Wilcoxon tests allow for the testing of hypotheses about the value of the the *median* without assuming the test statistic follows any parametric distribution. They are often seen as nonparametric alternatives to the various t tests. However, they can also be used on ordinal data (data that is not quite quantitative, but is ordered) unlike t tests which require quantitative data.

For testing hypotheses about the value of the median of (1) one sample of quantitative data or (2) one set of differences from paired data.

The nonparametric equivalent of the paired-samples t test as well as the one-sample t test.

Best for smaller sample sizes where the distribution of the data is not normal. The t test is more appropriate when the data is normal or when the sample size is large.

While the test will work in most scenarios it suffers slightly when ties (repeated values) are present in the data. If *many* ties are present in the data, the test is not appropriate. If only a few ties are present, the test is still appropriate.

**Hypotheses**

Originally created to test hypotheses about the value of the median, but works as well for the mean when the distribution of the data is symmetrical.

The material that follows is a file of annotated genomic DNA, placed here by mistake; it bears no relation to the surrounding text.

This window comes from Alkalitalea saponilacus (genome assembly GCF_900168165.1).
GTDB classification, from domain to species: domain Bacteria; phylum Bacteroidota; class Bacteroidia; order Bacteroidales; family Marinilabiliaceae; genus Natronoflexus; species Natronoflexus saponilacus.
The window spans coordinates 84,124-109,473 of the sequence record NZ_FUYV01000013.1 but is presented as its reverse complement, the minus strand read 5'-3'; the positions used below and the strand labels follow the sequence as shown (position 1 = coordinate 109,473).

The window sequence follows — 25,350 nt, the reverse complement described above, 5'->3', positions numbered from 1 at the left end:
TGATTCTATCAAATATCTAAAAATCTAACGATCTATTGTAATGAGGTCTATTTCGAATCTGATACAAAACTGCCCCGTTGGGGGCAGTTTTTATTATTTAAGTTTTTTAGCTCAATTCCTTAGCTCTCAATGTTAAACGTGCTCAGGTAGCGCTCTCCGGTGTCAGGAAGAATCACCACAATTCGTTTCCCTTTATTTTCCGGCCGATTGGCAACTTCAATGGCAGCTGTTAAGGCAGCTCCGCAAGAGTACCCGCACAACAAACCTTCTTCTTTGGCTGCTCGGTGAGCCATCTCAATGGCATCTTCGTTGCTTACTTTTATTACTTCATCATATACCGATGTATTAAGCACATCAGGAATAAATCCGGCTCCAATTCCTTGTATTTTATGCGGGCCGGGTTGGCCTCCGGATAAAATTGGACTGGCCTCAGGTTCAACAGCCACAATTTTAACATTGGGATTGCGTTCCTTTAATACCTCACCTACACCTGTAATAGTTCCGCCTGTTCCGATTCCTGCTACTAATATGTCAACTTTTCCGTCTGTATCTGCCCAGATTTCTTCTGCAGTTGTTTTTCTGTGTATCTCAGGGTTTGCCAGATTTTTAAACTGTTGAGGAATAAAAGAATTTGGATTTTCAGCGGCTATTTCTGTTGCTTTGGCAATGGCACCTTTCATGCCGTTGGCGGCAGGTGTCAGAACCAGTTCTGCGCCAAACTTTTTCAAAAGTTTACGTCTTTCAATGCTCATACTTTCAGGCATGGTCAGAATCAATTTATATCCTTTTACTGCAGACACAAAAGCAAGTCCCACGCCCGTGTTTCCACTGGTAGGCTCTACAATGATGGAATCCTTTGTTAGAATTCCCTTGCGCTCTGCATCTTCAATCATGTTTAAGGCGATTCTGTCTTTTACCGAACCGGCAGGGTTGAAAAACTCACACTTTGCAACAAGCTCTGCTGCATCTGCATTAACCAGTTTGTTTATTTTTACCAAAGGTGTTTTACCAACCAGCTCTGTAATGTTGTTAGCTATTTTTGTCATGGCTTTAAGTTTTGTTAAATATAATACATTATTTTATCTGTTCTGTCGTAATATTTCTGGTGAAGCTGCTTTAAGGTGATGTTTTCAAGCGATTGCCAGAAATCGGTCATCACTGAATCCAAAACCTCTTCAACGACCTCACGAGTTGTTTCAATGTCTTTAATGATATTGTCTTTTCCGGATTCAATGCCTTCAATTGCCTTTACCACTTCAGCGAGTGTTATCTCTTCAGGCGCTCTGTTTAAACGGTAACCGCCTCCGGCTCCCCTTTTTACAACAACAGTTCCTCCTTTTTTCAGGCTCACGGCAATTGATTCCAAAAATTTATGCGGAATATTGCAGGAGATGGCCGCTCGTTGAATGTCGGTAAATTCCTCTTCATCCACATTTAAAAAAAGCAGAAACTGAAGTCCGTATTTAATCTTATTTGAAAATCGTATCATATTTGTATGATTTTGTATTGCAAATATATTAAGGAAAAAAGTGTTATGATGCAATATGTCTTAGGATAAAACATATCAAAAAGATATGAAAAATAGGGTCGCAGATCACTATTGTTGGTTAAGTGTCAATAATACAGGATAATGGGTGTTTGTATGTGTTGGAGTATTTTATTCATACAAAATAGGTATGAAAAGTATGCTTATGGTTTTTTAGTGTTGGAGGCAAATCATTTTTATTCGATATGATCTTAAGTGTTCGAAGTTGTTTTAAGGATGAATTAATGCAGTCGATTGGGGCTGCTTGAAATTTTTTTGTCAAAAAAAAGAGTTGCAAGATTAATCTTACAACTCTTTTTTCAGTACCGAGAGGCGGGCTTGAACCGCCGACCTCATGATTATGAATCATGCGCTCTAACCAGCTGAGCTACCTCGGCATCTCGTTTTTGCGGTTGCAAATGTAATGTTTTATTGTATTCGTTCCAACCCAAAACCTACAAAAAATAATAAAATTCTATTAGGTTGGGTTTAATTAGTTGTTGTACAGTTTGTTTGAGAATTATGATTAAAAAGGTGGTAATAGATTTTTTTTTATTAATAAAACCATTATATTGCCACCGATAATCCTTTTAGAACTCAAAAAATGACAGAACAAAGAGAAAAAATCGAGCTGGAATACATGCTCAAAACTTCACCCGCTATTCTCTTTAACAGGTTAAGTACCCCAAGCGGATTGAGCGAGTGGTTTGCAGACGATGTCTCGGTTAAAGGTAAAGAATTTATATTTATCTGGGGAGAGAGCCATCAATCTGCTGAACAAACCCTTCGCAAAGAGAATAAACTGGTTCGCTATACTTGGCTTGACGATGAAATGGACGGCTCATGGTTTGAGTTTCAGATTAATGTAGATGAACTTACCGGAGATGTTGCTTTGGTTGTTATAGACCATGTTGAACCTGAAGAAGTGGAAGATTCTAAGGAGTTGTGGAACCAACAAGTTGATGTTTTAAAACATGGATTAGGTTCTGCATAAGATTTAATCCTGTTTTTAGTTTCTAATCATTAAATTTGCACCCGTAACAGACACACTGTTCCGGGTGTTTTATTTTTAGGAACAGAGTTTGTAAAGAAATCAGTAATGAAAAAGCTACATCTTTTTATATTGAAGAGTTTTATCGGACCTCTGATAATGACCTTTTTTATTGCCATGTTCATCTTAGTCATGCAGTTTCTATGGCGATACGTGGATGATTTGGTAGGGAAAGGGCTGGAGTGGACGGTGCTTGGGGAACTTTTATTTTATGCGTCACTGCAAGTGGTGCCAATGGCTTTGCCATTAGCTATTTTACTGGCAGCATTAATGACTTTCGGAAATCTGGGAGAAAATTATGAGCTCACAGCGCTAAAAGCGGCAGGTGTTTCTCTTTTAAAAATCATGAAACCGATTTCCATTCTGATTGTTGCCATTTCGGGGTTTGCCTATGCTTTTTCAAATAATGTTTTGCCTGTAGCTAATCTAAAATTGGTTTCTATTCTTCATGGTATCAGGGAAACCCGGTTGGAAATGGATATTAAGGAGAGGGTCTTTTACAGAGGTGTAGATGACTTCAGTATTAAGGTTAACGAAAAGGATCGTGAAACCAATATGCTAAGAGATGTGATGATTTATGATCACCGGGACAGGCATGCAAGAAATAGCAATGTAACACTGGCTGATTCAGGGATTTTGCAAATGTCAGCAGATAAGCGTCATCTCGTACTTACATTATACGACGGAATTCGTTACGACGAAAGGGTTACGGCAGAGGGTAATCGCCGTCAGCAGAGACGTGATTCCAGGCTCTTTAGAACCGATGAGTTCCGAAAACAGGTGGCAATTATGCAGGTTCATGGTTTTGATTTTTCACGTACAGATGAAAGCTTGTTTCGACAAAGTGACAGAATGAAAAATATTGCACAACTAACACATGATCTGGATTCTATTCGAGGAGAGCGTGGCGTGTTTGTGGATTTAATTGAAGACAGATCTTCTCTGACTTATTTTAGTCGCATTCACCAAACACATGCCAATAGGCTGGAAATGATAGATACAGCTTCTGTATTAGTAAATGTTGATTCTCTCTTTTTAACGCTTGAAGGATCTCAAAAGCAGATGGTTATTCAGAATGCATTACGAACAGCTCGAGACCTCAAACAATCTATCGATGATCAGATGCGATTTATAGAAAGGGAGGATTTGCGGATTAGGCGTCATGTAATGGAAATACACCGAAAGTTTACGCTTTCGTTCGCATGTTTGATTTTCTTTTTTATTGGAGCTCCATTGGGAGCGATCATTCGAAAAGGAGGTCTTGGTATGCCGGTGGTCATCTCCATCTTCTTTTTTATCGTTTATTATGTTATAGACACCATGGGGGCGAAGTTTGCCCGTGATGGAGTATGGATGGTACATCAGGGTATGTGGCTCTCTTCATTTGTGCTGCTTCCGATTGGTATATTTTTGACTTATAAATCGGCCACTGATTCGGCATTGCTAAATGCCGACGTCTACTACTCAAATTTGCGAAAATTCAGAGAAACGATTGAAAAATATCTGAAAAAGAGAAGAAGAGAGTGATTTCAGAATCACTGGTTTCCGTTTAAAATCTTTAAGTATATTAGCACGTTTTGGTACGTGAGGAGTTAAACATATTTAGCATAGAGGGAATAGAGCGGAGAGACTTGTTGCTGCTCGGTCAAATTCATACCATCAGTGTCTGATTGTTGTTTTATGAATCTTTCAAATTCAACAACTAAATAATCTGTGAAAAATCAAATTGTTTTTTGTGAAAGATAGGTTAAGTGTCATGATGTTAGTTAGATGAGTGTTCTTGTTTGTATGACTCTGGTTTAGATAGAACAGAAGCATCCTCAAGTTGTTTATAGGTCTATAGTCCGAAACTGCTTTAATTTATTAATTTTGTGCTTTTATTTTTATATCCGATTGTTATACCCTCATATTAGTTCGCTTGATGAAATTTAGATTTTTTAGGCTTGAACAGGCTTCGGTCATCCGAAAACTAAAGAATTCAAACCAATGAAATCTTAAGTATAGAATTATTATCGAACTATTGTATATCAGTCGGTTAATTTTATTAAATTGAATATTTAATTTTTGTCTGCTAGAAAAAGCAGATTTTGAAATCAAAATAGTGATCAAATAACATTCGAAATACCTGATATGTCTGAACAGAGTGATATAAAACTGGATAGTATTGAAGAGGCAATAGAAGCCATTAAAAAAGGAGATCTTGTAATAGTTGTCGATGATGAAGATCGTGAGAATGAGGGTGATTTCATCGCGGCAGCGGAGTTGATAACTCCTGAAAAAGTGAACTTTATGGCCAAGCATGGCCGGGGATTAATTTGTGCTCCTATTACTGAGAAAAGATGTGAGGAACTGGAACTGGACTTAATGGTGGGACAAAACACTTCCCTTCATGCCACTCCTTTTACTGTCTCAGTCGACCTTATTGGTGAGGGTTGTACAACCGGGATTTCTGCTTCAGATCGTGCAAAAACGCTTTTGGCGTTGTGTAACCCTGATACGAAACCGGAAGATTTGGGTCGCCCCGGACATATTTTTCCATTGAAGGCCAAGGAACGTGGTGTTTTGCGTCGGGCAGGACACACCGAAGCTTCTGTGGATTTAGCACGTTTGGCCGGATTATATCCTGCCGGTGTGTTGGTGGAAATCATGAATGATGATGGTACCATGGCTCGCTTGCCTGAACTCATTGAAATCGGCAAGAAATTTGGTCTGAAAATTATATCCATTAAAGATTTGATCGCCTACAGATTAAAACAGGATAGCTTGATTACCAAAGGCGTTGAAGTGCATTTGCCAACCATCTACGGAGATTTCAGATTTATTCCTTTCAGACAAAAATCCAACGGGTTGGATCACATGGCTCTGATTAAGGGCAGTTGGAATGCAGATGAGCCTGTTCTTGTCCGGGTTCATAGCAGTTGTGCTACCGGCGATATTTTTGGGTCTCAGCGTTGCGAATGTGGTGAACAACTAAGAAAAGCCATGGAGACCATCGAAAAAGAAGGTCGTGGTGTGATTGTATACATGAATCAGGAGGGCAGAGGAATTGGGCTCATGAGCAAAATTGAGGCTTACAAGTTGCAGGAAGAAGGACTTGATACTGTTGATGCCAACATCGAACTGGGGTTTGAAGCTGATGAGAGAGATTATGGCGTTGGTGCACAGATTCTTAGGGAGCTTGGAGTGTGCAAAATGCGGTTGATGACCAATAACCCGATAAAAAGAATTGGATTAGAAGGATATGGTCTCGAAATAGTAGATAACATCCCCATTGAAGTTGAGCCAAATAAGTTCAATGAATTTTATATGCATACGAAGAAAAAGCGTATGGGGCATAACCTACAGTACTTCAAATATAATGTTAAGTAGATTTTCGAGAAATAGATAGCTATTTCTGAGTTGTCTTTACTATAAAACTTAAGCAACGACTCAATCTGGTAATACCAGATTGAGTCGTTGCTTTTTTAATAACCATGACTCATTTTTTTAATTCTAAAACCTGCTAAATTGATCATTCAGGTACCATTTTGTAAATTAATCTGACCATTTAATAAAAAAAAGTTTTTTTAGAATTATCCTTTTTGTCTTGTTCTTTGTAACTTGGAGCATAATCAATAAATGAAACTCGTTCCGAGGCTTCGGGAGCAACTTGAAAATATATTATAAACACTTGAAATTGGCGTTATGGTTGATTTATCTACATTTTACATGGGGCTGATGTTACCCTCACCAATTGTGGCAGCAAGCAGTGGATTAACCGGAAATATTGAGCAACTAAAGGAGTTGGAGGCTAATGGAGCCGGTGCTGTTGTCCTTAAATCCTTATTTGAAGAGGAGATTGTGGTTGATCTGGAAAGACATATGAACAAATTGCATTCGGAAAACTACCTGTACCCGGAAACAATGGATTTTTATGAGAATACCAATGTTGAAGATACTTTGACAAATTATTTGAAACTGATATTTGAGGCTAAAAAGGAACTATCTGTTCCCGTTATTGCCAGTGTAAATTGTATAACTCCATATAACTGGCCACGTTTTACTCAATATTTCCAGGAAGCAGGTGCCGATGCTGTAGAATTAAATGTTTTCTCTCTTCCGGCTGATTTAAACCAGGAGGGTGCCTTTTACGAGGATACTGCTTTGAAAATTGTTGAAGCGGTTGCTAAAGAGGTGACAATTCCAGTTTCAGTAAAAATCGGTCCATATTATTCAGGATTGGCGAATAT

\(H_0: \text{median of differences} = 0\)

\(H_a: \text{median of differences} \ \left\{\underset{<}{\stackrel{>}{\neq}}\right\} \ 0\)

**Examples**: sleep, CornHeights

**Console** Help Command: `?wilcox.test()`

`wilcox.test(object1, object2, mu = YourNull, alternative = YourAlternative, paired = TRUE, conf.level = 0.95)`

`object1`

must be a “numeric” vector. One set of measurements from the pair.`object2`

also a “numeric” vector. Other set of measurements from the pair.`YourNull`

is the numeric value from your null hypothesis for the median of differences from the paired data. Usually zero.`YourAlternative`

is one of the three options:`"two.sided"`

,`"greater"`

,`"less"`

and should correspond to your alternative hypothesis.- The value for
`conf.level = 0.95`

can be changed to any desired confidence level, like 0.90 or 0.99. It should correspond to \(1-\alpha\).

`wilcox.test(object, mu = YourNull, alternative = YourAlternative, conf.level = 0.95)`

`object`

must be a “numeric” vector.`YourNull`